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I-55 Gun Billboard: As American as Apple Pie?

February 1, 2014

By Meredith Rodriguez, Chicago Tribune

TALK-AJ-2-BILLBOARD-0202What’s as American as apple pie and baseball? Rifles, according to a new billboard beside a busy Chicago freeway.

The sign on outbound I-55 near Central Avenue features photos of a baseball mitt, an apple pie and a large, black rifle above the words “Pure American.”

“As a mom, I’m shocked and offended that I would be replaced in an idiom with an assault rifle,” said Nicole Chen, president of the Illinois chapter of Moms Demand Action for Gun Sense in America, a grass-roots group that advocates for what it calls “common-sense gun reforms.”

Chen came across the advertisement, for Texas-based rifle-parts company Slide Fire Solutions, about a week ago.

Since then the Illinois chapter has spoken out on its Facebook page and has asked the billboard company displaying the ad — Lamar Advertising — to remove the sign.

“Lamar is posting this ad on billboards across the country, but it’s particularly upsetting that children in Chicago, a city that has struggled horribly with gun violence, are being exposed to such a harmful message,” the group said in a news release.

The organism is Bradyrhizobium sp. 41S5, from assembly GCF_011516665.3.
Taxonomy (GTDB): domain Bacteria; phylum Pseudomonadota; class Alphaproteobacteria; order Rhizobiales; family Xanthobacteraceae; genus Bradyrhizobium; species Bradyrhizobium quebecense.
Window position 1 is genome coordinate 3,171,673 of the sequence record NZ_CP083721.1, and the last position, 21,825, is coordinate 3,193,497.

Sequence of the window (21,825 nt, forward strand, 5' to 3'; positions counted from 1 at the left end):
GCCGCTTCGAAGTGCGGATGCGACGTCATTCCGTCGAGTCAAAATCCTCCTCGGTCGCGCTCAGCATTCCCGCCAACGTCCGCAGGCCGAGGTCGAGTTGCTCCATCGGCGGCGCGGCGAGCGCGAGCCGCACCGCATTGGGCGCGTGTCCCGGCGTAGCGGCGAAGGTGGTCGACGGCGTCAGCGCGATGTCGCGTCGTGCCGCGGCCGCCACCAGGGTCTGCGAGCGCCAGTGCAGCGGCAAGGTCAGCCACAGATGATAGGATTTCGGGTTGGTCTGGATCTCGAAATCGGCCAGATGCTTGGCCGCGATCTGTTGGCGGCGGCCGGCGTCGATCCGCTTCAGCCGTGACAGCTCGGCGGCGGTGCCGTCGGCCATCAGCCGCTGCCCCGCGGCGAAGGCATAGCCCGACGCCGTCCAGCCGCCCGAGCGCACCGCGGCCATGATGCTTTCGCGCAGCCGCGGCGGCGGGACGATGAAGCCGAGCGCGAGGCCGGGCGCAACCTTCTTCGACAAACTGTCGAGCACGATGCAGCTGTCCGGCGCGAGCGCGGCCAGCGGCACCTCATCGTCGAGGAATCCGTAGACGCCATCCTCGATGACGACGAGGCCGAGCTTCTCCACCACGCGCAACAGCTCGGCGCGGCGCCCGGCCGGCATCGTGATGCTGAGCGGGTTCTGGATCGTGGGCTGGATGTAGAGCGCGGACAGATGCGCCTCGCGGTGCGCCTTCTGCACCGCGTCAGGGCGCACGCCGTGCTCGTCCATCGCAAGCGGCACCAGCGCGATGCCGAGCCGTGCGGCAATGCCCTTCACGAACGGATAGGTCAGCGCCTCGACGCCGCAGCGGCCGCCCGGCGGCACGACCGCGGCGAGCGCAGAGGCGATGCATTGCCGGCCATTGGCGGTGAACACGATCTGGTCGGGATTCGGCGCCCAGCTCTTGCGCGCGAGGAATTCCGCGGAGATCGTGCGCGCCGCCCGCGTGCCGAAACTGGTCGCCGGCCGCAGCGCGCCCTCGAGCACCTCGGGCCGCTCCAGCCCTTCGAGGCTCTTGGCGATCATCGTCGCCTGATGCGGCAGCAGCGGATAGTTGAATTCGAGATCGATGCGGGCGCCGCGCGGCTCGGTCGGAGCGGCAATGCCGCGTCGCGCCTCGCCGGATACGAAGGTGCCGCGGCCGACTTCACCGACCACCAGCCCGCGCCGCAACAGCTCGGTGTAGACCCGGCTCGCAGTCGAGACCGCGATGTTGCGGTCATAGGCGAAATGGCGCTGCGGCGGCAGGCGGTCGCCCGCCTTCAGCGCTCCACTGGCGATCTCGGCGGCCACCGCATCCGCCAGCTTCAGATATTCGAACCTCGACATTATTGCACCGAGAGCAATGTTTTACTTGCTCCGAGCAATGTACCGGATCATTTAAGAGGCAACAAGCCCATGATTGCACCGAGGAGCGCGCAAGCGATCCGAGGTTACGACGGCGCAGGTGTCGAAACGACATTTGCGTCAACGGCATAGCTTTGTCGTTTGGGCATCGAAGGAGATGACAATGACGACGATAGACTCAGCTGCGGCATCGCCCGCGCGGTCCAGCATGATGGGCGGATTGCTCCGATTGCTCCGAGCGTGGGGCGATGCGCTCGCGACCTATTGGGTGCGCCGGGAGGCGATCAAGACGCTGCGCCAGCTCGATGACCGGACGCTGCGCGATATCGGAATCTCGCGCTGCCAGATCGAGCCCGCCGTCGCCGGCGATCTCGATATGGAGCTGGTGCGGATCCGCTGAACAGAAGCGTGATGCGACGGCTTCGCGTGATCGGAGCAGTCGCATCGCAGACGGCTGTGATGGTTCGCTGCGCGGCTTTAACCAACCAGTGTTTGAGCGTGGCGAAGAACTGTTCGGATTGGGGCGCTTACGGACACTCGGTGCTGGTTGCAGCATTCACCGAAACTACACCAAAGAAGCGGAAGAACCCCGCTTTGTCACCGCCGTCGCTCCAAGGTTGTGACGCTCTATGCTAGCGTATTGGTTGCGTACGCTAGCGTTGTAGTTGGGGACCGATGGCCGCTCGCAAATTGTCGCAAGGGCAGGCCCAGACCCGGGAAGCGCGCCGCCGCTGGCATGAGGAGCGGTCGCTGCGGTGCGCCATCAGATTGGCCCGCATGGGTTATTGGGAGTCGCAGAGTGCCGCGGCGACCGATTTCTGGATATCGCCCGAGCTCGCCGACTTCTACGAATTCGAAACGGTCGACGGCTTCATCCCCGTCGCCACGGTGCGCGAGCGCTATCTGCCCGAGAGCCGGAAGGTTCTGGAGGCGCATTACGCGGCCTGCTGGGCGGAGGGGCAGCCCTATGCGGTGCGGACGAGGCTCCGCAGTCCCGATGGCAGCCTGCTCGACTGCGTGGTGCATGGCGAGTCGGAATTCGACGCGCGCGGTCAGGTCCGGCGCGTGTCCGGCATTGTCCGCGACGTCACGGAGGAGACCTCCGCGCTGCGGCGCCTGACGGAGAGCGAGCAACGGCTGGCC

Lamar Advertising would not post anything that was factually inaccurate, fraudulent or deceptive, according to Hal Kilshaw, vice president of governmental relations for the company. A question of taste is different.

“We try not to run copy that’s offensive, but the standard can’t mean it can’t offend anyone,” Kilshaw said. “(Otherwise), we wouldn’t be able to run a McDonald’s ad because some people think McDonald’s products are unhealthy.”

Before the billboard was put up Jan. 13, the Baton Rouge-based advertising company discussed whether to accept it, Kilshaw said. While Lamar has rejected proposals and removed offensive ads in the past, Kilshaw said, in this case the company concluded that the benefits of running the copy outweighed the risks.

“We feel like it’s a legal product, and the advertiser has a First Amendment right to try to sell this product,” Kilshaw said. “If a group wanted to run a billboard that says, ‘We think semiautomatic rifles should be banned,’ we would run that.”

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